UNITED NATIONS – The prosecutor for the International Criminal Court accused the U.N. Security Council on Tuesday of failing to take "swift and concrete action" against countries refusing to arrest Sudan's president and others accused of crimes against humanity and war crimes in Darfur.
Fatou Bensouda told the council that President Omar al-Bashir has crossed international borders 131 times since March 2009, including 14 visits to ICC member countries that are required to carry out arrest warrants.
She said ICC judges have issued 13 decisions against Sudan and countries that are ICC members seeking U.N. action for the failure to arrest al-Bashir and four others.
Recently, Uganda and Djibouti were held in non-compliance and last week the court announced that a public hearing would be held on April 7 "in relation to a possible finding of non-compliance" for South Africa's failure to arrest al-Bashir, she said.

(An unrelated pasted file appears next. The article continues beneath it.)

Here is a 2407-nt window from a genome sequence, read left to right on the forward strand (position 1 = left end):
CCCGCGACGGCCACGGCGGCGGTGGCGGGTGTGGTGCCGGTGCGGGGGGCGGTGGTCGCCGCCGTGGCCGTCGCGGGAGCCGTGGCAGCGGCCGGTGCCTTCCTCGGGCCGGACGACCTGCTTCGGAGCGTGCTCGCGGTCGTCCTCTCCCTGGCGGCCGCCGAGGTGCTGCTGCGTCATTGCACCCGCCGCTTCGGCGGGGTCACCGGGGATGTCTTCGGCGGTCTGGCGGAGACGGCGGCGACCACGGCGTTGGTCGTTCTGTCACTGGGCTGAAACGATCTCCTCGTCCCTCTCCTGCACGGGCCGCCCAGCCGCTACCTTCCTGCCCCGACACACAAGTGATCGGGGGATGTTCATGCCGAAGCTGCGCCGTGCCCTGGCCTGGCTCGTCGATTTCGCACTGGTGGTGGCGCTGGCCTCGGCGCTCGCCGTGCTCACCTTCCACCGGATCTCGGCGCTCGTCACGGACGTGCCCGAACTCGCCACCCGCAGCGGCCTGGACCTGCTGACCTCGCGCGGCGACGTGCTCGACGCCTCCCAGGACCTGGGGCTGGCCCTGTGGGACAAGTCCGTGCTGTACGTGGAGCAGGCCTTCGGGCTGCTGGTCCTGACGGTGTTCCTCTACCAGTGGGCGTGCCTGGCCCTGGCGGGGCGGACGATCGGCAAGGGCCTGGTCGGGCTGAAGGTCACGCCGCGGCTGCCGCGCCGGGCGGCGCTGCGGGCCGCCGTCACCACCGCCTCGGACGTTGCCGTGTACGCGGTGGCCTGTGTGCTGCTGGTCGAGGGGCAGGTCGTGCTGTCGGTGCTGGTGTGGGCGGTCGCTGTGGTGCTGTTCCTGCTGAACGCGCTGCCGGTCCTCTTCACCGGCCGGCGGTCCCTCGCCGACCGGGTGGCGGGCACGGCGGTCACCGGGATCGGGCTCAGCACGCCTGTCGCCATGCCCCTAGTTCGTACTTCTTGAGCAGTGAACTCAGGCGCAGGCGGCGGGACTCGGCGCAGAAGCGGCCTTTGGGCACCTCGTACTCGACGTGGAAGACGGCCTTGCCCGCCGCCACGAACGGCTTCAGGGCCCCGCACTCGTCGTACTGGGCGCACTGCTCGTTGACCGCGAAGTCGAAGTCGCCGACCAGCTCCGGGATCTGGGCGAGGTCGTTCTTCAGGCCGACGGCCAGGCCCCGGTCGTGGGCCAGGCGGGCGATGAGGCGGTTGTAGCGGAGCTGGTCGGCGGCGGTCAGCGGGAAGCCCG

The Security Council's failure to act, Bensouda said, "not only severely undermines the council's credibility and that of the court" but erodes public confidence that the world's most serious crimes will be punished and that victims will receive justice.
At a minimum, the council should adopt a resolution addressing the 13 decisions by the ICC related to Darfur, she said.
The vast western region of Sudan has been gripped by bloodshed since 2003 when rebels took up arms against the government in Khartoum, accusing it of discrimination and neglect. The United Nations says 300,000 people have died in the conflict and 2.7 million have fled their homes.
The court issued an arrest warrant for al-Bashir in 2009 for crimes against humanity and war crimes for allegedly orchestrating atrocities in Darfur. The ICC added genocide to the charges against him in 2010.
Bensouda said the world knows al-Bashir's movements.
"There is ample opportunity for Mr. al-Bashir to be apprehended — if the political will exists among states, and indeed, this council," she said.
She said governments must also do more to apprehend the four others sought by the court for alleged war crimes and crimes against humanity in Darfur — Abdel Hussein and Ahmad Harun, who hold high-ranking positions in the Sudanese government, Ali Kushayb, who remains active in government-aligned militias, and Abdallah Banda who "remains at large in Sudan."